Thousands of different kinds of edible mushrooms grow all over the world, although home cooks have access only to a fraction of these. This is partly because of availability and also because some mushrooms are not safe to eat.
The good news is that more and more varieties of edible mushrooms show up every year in our supermarkets and farmer's markets. All provide glorious, deep, earthy flavor. These fungi might be called "wild mushrooms" or "forest mushrooms" or simply "specialty mushrooms."
Most states have mycological societies — organizations devoted to mushrooms. These groups forage for mushrooms in the cool, damp woods with a leader who is highly trained and knows which fungi are safe to eat. This can be a lot of fun for anyone who is interested. But please: Do not try this on your own.
Following are some of the more familiar types of mushrooms available to the home cook. When a recipe calls for a certain mushroom, try to find it. Otherwise, look for a similar one and always buy mushrooms from reliable purveyors.
Chanterelle: A golden-colored mushroom with a distinctive trumpet shape. Also called a girolle mushroom. Because they are not cultivated, these are hard to find but if you see them in the market, try them for their lovely apricot flavor and delicate texture.
Cremini: These common mushrooms are as all-purpose as the more familiar white mushroom, although they have a darker color and slightly fuller flavor. When they mature, they become portobellos. Cremini mushrooms are great in stews, soups -- anywhere you want earthy but not overpowering mushroom flavor.
Delicate and mild, these white bunches of mushrooms with tiny caps and long, narrow stems are best served raw or barely cooked. Enoki mushrooms are often served in clear soups, particularly Japanese-style soups.
Morels are great favorites among mushrooms fanciers and therefore are much sought after for cream sauces and egg dishes. They have strong, musky flavor and a spongy cap.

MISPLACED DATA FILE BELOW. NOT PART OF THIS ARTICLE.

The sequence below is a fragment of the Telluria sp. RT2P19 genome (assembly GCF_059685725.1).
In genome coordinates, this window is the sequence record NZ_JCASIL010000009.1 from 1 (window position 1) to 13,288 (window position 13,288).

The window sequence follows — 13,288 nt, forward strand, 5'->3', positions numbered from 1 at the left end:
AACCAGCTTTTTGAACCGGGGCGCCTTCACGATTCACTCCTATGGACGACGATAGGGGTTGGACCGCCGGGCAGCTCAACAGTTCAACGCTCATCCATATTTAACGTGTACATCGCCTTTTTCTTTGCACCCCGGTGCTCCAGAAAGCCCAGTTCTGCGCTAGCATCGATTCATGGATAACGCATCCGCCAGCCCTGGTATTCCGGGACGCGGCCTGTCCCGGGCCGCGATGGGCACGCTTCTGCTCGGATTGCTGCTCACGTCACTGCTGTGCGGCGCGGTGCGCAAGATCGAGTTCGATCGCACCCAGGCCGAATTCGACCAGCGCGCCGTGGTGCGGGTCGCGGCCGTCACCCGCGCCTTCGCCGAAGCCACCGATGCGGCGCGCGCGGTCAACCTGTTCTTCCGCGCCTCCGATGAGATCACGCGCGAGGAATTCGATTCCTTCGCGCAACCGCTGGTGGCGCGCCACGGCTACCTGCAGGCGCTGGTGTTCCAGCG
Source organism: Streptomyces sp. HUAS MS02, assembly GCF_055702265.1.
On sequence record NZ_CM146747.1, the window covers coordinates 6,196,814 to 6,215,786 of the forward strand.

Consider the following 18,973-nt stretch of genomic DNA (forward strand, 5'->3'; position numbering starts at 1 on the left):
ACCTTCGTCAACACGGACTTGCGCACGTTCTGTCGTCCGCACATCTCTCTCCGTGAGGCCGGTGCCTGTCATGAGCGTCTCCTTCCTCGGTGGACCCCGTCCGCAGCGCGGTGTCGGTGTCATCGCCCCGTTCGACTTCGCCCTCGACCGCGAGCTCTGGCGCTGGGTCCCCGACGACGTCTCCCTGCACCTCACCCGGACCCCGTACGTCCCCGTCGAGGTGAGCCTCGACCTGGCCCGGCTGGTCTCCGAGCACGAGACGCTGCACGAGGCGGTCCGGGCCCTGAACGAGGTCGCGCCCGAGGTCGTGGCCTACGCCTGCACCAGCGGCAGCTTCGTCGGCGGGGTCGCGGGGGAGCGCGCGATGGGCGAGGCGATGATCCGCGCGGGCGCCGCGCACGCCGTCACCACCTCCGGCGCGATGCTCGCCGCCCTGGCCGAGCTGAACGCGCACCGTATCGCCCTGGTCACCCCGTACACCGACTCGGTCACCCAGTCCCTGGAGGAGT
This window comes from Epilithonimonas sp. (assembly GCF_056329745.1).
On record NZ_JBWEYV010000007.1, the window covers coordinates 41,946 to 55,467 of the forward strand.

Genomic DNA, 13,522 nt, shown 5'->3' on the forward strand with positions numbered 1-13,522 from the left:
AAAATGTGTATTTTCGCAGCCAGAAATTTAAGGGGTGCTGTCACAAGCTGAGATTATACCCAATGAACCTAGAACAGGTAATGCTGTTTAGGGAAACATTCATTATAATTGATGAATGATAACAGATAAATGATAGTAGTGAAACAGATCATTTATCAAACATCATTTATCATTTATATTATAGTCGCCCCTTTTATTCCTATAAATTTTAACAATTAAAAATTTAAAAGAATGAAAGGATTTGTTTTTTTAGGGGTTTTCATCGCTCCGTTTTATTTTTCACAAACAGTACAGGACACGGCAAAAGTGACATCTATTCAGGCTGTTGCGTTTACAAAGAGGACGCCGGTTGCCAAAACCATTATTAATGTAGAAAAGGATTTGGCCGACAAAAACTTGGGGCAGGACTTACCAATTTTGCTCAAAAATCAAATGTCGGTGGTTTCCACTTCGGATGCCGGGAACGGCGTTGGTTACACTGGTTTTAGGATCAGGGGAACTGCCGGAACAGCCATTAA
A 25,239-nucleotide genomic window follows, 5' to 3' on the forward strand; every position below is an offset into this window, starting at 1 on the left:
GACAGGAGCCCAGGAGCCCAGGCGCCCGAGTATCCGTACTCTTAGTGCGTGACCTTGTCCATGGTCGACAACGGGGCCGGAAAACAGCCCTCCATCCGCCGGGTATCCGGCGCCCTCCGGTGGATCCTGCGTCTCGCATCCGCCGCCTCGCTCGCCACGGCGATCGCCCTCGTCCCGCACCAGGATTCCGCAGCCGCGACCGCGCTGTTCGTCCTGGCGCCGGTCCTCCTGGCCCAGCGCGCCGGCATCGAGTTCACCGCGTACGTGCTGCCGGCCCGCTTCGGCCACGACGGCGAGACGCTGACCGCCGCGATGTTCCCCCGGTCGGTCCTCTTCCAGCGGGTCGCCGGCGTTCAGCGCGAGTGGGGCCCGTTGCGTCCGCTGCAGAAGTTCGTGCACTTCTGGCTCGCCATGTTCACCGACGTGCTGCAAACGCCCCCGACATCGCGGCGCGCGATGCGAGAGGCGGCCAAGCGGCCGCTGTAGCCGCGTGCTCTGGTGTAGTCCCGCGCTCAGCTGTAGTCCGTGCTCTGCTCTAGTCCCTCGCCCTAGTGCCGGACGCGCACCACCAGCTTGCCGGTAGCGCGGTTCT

These are fan-shaped, mild mushrooms, tasting ever so slightly of the sea. Small oyster mushrooms are preferable to larger (older) ones, which can be bitter. These do best cooked lightly to preserve their texture.
Earthy and delicious, these versatile mushrooms are sold dried more often than fresh in the United States, although fresh porcini are commonplace in Europe. They are also called cepes and boletes.
Large and meaty, portobello are mature cremini mushrooms with wide, dark caps and rich flavor. As such, they can be roasted or grilled, as well as sautéed or served in soups, stews, and pasta dishes.
This popular mushroom is so widely cultivated it is easy to find far from its native Japan. Fresh shiitakes should be smooth with fleshy caps. Dried specimens will have lightly cracked, pale caps. Sauté, grill, stir-fry, or roast these versatile mushrooms.
Everyone knows these familiar mushrooms. They may be called button mushrooms, although true button mushrooms are young white mushrooms with tightly closed (buttoned) caps. Use these in stews, soups, sauces -- any recipe that calls for mushrooms. Large white mushrooms are good for stuffing.
Experiment with these mushrooms, knowing that all provide good flavor. For most of the more expensive ones, a little goes a long way, so trying them probably won't break the bank.